Why it matters, obviously, is that that is a profound issue. It matters because a society is not just a collection of people, it's a collection of values, a collection of sets of behavior. For it to be a coherent society there has to be a fundamental agreement on what it is to be a German, an American, whatever it is. The historical experience is that immigrants seek to assimilate in regard to those values. They may want to keep their folkways, but they seek to become part of those societies. Obviously that differs enormously from country to country, the United States being at the very far end of "everybody becomes American."

Here, though, we encounter the real question of religion because if integration means I am going to surrender my most deeply held values, then no, then integration means annihilating who I am. The foremost people who are coming here now as refugees, who are not highly educated, prosperous people who tend to have already been secularized, tend to be already more pious.

Then there is this new phenomenon that the next generation, the younger generation, often becomes more conservative, not less so. The way they rebel against their parents is by becoming highly theological, by adopting Salifism, which is a very fundamentalist form of Islam. Whereas the pattern in the past has been each generation becomes more like the nation you've assimilated into than the previous one, now you have young people in Holland, France, Belgium, and elsewhere who are perfectly French-speaking, Dutch-speaking and so on, but in their values actually turn back to a form of conservative Islam that their parents themselves don't practice. That is a real source of worry.

If you look at polls of the Islamic community in Europe, which includes people of whatever generation, their views on questions of law, value, and religion are radically different from those of the surrounding people. For example, you ask people, "Is homosexuality acceptable?" The difference between the numbers you would get from non-immigrant Europeans and Islamic immigrant Europeans is radical. The fraction of people who profess Islam in England who say homosexuality is acceptable is zero. That is worrisome.

STEPHANIE SY: That reminds me of a conversation that I had with Newt Gingrich in the lead-up to the 2016 election, in which he said pre-1969 immigrants to the United States—which, by the way, would include my parents—they are okay because they were educated, because they assimilated.

My point being, James, does highlighting these differences and these problems with ideological assimilation and integration lead to a place of travel bans and keeping people from certain countries that are more fundamentalist—Somalia versus Iran? Does that lead to that kind of public policy?

JAMES TRAUB: First of all, I want to say that Newt Gingrich is wrong, because the United States has had an overwhelmingly positive experience with immigration post-1965, probably, which is the cutoff point because that is when we changed our immigration laws. The United States hasn't had these problems. The United States is an enormous beneficiary of immigration. So as Americans it's not that easy to understand what's going on in Europe, where you have both the benefits and real problems that we don't have.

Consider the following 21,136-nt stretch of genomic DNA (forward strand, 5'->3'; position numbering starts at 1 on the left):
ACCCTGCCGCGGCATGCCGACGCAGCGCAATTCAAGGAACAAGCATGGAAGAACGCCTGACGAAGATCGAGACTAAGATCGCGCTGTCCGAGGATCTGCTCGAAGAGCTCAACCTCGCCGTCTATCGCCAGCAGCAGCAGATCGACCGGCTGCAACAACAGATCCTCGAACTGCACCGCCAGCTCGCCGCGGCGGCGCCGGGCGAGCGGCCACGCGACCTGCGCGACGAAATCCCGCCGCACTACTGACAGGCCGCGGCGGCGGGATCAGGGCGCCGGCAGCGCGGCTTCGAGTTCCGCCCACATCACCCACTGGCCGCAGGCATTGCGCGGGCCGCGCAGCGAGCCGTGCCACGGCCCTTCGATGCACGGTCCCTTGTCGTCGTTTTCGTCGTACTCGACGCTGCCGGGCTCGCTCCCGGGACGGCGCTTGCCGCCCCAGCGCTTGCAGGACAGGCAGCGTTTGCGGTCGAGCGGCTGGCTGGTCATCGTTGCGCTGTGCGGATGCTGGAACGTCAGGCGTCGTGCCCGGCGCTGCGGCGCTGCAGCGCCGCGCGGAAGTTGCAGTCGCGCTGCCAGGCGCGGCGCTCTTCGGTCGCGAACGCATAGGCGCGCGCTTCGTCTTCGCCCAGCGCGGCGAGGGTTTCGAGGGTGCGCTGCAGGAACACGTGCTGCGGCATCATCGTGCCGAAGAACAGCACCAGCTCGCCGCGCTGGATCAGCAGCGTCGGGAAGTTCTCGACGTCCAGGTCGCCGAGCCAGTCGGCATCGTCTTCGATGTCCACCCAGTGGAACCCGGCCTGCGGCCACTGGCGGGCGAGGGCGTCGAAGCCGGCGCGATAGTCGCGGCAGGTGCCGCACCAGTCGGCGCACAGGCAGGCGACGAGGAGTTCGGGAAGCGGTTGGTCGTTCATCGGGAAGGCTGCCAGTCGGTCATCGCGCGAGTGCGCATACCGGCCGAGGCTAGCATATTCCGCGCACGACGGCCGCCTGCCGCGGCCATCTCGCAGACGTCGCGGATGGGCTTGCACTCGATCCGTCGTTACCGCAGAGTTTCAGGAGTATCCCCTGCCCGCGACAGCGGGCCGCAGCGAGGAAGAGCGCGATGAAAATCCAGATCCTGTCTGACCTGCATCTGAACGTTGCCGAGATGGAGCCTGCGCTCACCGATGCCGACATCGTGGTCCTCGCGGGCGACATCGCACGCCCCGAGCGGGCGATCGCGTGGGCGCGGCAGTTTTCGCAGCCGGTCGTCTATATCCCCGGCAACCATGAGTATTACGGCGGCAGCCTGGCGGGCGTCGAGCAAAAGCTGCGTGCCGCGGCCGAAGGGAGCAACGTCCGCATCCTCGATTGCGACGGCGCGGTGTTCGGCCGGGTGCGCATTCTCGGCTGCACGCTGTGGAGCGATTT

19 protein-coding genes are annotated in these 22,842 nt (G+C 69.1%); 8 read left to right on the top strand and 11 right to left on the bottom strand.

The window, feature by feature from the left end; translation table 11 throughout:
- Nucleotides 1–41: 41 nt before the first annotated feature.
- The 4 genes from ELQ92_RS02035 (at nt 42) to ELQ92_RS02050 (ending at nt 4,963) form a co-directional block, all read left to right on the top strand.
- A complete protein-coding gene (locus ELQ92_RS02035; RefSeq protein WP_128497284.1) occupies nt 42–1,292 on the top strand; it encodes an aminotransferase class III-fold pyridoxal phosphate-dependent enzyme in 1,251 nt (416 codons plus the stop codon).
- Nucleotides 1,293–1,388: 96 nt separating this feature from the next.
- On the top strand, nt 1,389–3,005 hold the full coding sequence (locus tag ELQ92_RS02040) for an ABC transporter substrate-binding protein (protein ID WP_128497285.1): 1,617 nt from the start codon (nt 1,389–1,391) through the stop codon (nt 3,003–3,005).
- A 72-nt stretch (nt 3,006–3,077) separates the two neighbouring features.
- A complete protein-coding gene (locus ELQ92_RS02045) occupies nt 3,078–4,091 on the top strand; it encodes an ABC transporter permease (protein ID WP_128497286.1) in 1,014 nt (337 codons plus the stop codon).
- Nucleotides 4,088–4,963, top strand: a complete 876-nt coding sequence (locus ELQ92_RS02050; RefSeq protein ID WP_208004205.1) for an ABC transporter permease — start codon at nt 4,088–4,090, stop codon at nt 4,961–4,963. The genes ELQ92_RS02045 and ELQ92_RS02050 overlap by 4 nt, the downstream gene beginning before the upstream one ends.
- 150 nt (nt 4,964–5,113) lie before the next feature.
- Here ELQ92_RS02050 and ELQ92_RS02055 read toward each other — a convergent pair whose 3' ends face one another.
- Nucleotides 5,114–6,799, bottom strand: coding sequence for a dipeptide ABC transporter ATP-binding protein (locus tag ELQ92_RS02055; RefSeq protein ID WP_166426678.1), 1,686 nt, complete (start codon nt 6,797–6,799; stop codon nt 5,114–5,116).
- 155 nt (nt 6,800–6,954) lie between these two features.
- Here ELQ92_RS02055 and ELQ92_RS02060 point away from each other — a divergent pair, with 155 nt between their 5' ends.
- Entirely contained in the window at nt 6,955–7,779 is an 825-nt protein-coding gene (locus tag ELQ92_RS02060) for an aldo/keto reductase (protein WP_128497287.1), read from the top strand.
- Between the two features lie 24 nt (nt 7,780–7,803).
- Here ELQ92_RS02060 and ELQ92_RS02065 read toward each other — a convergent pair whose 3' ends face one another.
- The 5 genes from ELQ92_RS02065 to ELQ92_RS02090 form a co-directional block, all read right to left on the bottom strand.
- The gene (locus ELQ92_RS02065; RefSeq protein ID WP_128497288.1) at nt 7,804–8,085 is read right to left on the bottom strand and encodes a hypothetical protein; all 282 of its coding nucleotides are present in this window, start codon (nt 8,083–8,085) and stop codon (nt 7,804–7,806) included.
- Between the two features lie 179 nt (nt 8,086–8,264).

Then you have to ask: If you are worried that recognizing painful truths will make it impossible to make hard decisions because it will so prejudice people, then you have a problem in democracy. It's a little bit like talking about global warming, which is to say—this is from a different point of view—"If we tell the truth about global warming, it's going to make people really upset because it's hard and they don't want to do it, and so they will turn against it," which indeed seems to be what has happened. If that is true, then we have a real problem with democracy in itself.

STEPHANIE SY: Which I think we do. And I should mention that James is actually working on a book right now about, shall I describe it as "the fall of liberalism"?

JAMES TRAUB: The rise and fall of liberalism.

STEPHANIE SY: This is the conversation that we have been having a lot here on this stage, which is the polarization of issues that is not just a result of the far right but also the far left.

You describe this as the "opinion corridor," which I understand is actually a Swedish word. Can you explain to the viewer what the opinion corridor is?

JAMES TRAUB: It's a word for political correctness, Donald Trump's favorite term. I guess I would say just because Donald Trump uses it doesn't mean it's completely specious.

In Sweden, far more than in the United States, there is a deep sense of "One does not talk about unpleasant things because they might lead you to do unpleasant things," exactly as the premise of your question was. I learned this expression from someone who is a relatively rare centrist in the Swedish debate, who says: "We have an obligation to take all these people. I am proud as a Swede that we took all these people. But we have to be honest about the enormous difficulty that will come in integrating these people, and we can't just say, 'Isn't it great that Sweden is a cosmopolitan society? Isn't it great that Sweden is an open society and that we honor our moral commitments?' No. If that's all we say, we are not going to prepare ourselves for this difficulty."